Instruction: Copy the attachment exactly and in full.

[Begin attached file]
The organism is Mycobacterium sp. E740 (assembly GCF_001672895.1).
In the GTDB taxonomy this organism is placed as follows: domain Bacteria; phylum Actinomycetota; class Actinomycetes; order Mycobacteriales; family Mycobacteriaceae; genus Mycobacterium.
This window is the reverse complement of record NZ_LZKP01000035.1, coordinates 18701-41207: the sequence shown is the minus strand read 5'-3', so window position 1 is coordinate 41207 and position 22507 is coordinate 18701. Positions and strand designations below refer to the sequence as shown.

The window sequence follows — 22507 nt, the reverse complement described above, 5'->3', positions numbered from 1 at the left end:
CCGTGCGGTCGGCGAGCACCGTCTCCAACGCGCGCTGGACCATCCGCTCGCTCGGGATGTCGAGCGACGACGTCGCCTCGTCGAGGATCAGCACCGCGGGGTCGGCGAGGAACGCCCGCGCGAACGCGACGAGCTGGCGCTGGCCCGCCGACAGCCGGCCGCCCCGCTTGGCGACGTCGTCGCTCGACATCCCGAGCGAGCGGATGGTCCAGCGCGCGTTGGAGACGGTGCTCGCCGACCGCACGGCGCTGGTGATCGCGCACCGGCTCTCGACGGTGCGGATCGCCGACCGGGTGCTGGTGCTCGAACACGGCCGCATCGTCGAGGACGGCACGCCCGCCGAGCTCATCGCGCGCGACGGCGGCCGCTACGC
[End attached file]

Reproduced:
The organism is Mycobacterium sp. E740 (assembly GCF_001672895.1).
In the GTDB taxonomy this organism is placed as follows: domain Bacteria; phylum Actinomycetota; class Actinomycetes; order Mycobacteriales; family Mycobacteriaceae; genus Mycobacterium.
This window is the reverse complement of record NZ_LZKP01000035.1, coordinates 18701-41207: the sequence shown is the minus strand read 5'-3', so window position 1 is coordinate 41207 and position 22507 is coordinate 18701. Positions and strand designations below refer to the sequence as shown.

The window sequence follows — 22507 nt, the reverse complement described above, 5'->3', positions numbered from 1 at the left end:
CCGTGCGGTCGGCGAGCACCGTCTCCAACGCGCGCTGGACCATCCGCTCGCTCGGGATGTCGAGCGACGACGTCGCCTCGTCGAGGATCAGCACCGCGGGGTCGGCGAGGAACGCCCGCGCGAACGCGACGAGCTGGCGCTGGCCCGCCGACAGCCGGCCGCCCCGCTTGGCGACGTCGTCGCTCGACATCCCGAGCGAGCGGATGGTCCAGCGCGCGTTGGAGACGGTGCTCGCCGACCGCACGGCGCTGGTGATCGCGCACCGGCTCTCGACGGTGCGGATCGCCGACCGGGTGCTGGTGCTCGAACACGGCCGCATCGTCGAGGACGGCACGCCCGCCGAGCTCATCGCGCGCGACGGCGGCCGCTACGC